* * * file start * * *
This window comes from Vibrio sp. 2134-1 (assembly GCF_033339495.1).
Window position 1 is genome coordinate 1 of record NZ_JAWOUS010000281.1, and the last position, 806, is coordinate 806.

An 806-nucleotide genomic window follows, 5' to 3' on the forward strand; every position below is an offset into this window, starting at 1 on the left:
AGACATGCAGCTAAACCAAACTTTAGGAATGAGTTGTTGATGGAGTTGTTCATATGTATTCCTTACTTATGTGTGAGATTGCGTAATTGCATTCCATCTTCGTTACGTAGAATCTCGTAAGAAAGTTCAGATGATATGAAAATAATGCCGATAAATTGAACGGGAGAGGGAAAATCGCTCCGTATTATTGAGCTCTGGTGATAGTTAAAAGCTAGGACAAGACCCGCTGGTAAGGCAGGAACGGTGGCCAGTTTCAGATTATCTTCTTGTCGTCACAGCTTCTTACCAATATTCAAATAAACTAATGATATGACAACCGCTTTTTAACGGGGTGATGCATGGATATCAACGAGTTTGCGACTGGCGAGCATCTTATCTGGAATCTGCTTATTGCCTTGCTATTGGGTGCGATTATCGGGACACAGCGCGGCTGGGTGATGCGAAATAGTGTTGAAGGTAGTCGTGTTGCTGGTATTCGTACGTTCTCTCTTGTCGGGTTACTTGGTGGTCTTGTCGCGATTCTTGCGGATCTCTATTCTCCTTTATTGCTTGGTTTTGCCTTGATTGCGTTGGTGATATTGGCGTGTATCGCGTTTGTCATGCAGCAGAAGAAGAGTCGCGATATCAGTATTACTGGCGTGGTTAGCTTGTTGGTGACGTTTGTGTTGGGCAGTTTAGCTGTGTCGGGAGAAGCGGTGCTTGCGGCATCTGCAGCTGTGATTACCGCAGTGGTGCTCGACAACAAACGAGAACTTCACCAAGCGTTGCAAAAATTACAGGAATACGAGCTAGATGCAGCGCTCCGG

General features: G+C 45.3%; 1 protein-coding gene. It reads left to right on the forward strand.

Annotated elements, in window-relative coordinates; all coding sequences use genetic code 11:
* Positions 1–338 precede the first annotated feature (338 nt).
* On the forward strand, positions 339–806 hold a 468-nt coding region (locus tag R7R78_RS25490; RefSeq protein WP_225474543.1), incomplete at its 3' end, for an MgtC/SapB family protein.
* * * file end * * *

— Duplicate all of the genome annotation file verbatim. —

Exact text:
This window comes from Vibrio sp. 2134-1 (assembly GCF_033339495.1).
Window position 1 is genome coordinate 1 of record NZ_JAWOUS010000281.1, and the last position, 806, is coordinate 806.

An 806-nucleotide genomic window follows, 5' to 3' on the forward strand; every position below is an offset into this window, starting at 1 on the left:
AGACATGCAGCTAAACCAAACTTTAGGAATGAGTTGTTGATGGAGTTGTTCATATGTATTCCTTACTTATGTGTGAGATTGCGTAATTGCATTCCATCTTCGTTACGTAGAATCTCGTAAGAAAGTTCAGATGATATGAAAATAATGCCGATAAATTGAACGGGAGAGGGAAAATCGCTCCGTATTATTGAGCTCTGGTGATAGTTAAAAGCTAGGACAAGACCCGCTGGTAAGGCAGGAACGGTGGCCAGTTTCAGATTATCTTCTTGTCGTCACAGCTTCTTACCAATATTCAAATAAACTAATGATATGACAACCGCTTTTTAACGGGGTGATGCATGGATATCAACGAGTTTGCGACTGGCGAGCATCTTATCTGGAATCTGCTTATTGCCTTGCTATTGGGTGCGATTATCGGGACACAGCGCGGCTGGGTGATGCGAAATAGTGTTGAAGGTAGTCGTGTTGCTGGTATTCGTACGTTCTCTCTTGTCGGGTTACTTGGTGGTCTTGTCGCGATTCTTGCGGATCTCTATTCTCCTTTATTGCTTGGTTTTGCCTTGATTGCGTTGGTGATATTGGCGTGTATCGCGTTTGTCATGCAGCAGAAGAAGAGTCGCGATATCAGTATTACTGGCGTGGTTAGCTTGTTGGTGACGTTTGTGTTGGGCAGTTTAGCTGTGTCGGGAGAAGCGGTGCTTGCGGCATCTGCAGCTGTGATTACCGCAGTGGTGCTCGACAACAAACGAGAACTTCACCAAGCGTTGCAAAAATTACAGGAATACGAGCTAGATGCAGCGCTCCGG

General features: G+C 45.3%; 1 protein-coding gene. It reads left to right on the forward strand.

Annotated elements, in window-relative coordinates; all coding sequences use genetic code 11:
* Positions 1–338 precede the first annotated feature (338 nt).
* On the forward strand, positions 339–806 hold a 468-nt coding region (locus tag R7R78_RS25490; RefSeq protein WP_225474543.1), incomplete at its 3' end, for an MgtC/SapB family protein.